Camps opened Thursday for 10 teams in Okinawa and Miyazaki prefectures, with rain greeting the guys practicing in Kyushu. The Orix Buffaloes were not expected to practice until Feb. 2. But telling Japanese baseball players, who since they were small have probably spent close to 99.99 percent of their hours in uniform training rather than playing in games, to not practice is a tough sell.
One guy who is expected to be a tough customer with hard practices is new Yomiuri Giants manager Shinnosuke Abe, but on Day 1, he proved to be generous in his praise, while new SoftBank Hawks manager Hiroki Kokubo figures his position players are going to get the job done this year.
Buffaloes in volunteer mode
Although the Orix Buffaloes aren’t scheduled to hold their first camp workouts until Friday, the players decided to hold a voluntary workout at their spring training facility in Miyazaki, while manager Satoshi Nakajima and his coaches looked on.
Training outside the framework of baseball’s regular season, postseason, preseason, spring training and fall mini camps is called voluntary, even if it’s a standard practice such as when first-year players are “asked” to show up to a practice, handed vests with their numbers on them and ordered to practice while the manager and coaches watch from a distance in street clothes.
Breaking with tradition
A typical workday in a Japanese spring training camp has highly structured morning practices that taper off after lunch until players, on their own or in small groups, keep working until late in the evening, even swinging bats in dark parking lots where they can train after being ordered to stop.
After every four or five days, players get a day off to recover and enjoy their time in Okinawa or Miyazaki before picking up where they left off the next day.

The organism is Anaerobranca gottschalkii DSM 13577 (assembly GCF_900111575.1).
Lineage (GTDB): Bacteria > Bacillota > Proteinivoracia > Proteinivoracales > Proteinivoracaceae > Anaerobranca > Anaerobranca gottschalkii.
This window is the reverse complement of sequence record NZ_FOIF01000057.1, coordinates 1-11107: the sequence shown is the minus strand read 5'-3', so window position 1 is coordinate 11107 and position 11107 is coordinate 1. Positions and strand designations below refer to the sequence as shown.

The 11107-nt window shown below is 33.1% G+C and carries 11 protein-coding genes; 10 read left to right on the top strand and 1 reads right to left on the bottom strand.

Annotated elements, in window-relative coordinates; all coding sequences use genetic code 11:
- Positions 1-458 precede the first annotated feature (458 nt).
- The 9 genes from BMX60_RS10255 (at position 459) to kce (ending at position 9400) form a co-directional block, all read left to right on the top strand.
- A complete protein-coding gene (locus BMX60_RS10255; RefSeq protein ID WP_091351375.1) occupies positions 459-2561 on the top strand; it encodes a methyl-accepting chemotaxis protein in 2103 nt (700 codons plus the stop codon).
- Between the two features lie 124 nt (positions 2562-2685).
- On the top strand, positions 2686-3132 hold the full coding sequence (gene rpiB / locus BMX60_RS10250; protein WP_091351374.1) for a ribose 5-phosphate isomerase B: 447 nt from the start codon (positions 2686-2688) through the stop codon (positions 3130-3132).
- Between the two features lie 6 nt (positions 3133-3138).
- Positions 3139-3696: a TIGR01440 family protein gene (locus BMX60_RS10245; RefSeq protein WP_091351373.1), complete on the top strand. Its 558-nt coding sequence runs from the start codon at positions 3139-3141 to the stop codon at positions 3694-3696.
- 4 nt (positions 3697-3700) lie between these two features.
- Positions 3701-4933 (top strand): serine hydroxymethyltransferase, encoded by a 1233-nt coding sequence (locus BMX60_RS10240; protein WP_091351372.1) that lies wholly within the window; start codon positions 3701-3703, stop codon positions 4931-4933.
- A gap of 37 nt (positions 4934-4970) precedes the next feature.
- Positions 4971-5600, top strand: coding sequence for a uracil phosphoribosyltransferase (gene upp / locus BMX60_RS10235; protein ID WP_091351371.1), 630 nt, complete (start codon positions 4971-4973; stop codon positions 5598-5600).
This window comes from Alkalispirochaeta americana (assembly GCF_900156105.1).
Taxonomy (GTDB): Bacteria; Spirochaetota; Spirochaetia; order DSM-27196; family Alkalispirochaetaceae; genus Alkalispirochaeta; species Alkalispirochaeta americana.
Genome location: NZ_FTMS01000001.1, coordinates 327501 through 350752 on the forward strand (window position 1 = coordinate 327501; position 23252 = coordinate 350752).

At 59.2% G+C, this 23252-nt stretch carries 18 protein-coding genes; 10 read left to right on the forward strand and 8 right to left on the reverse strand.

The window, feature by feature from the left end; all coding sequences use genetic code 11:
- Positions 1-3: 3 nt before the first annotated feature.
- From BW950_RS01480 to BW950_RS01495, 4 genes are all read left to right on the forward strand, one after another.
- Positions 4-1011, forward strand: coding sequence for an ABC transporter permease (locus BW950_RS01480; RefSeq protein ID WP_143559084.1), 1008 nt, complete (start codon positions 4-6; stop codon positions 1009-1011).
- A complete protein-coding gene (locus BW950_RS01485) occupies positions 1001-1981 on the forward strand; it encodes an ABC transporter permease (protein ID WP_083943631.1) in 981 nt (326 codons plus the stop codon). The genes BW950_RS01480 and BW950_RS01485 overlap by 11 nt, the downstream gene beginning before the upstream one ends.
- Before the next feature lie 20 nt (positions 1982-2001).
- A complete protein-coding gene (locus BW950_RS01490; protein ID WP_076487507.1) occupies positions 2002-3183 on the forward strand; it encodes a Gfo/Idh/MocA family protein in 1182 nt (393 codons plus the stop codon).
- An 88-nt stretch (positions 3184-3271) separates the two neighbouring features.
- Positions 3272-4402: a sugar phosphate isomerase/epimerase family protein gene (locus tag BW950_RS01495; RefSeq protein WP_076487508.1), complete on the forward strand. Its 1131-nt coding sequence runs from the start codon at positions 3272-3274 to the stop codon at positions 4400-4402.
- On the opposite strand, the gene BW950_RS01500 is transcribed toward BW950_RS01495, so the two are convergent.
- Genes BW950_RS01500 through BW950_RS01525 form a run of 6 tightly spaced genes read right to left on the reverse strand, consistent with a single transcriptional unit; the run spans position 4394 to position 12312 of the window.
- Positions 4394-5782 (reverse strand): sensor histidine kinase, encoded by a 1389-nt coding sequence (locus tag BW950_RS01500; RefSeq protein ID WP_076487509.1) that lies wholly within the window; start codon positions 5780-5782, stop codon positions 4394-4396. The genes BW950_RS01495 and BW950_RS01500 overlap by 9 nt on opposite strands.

Last year, Nakajima, who worked as a minor league instructor with the San Diego Padres after wrapping up his playing career with the Fighters, was concerned about an extended stretch of workout days on the calendar and one day ordered all the players to leave the ballpark after lunch, and had his coaches go around to see that players actually followed instructions.
When Orix opted to start its camp on Feb. 2, a day later than 10 teams, I figured that was a good sign, but I guess they started late for other reasons other than trying to be on the cutting edge of anything.
These voluntary practices remind me of something that used to be a staple of Japanese office culture, or so I’ve been told.
Back in the day, when I taught English at Pepsi Cola Japan, and my students were intimately familiar with the nature of Japanese offices, I heard horror stories of a common practice known as voluntary overtime, or “sabisu zangyo” in Japanese, in which workers were expected to pitch in to get a job done without reporting that time as is their right.
The word “service” has been coopted to mean “free” in Japanese. If a waiter puts food on your table and says, “service,” it means you’re not being charged. Stores and restaurants used to give out small cards called “service tickets” that would be stamped every time you spent so much money at their establishments, entitling you to a discount or a free meal or drink when you collected sufficient stamps.
Abe full of praise
New Yomiuri Giants manager Shinosuke Abe, who has won the praise of Japan’s baseball old farts by projecting an old-school tough-love image, displayed a fondness for hyperbole. Abe proclaimed that his players exceeded what they were capable of on the first day of camp. Employing the popular Japanese analogy of grading a perfect performance at “100 points,” Abe awarded his team 120, Daily Sports reported.
And to dispel any thought that he might be setting low expectations, Abe said he wants first-round pick, pitcher Yuhi Nishidate to develop like another pro out of Hanamaki Higashi High School, Shohei Ohtani.
Kokubo focused on pitchers
New SoftBank Hawks skipper Hiroki Kokubo, whose first day in charge was greeted by rain in Miyazaki, said all his attention this month will be trained on his pitching staff. “I am operating under the assumption that this camp is going to be about our pitching, so I’m focused mostly on the pitching. Frankly, no one is looking at the position players.”
Unfortunately, neither side of the Hawks’ equation was all that impressive last season.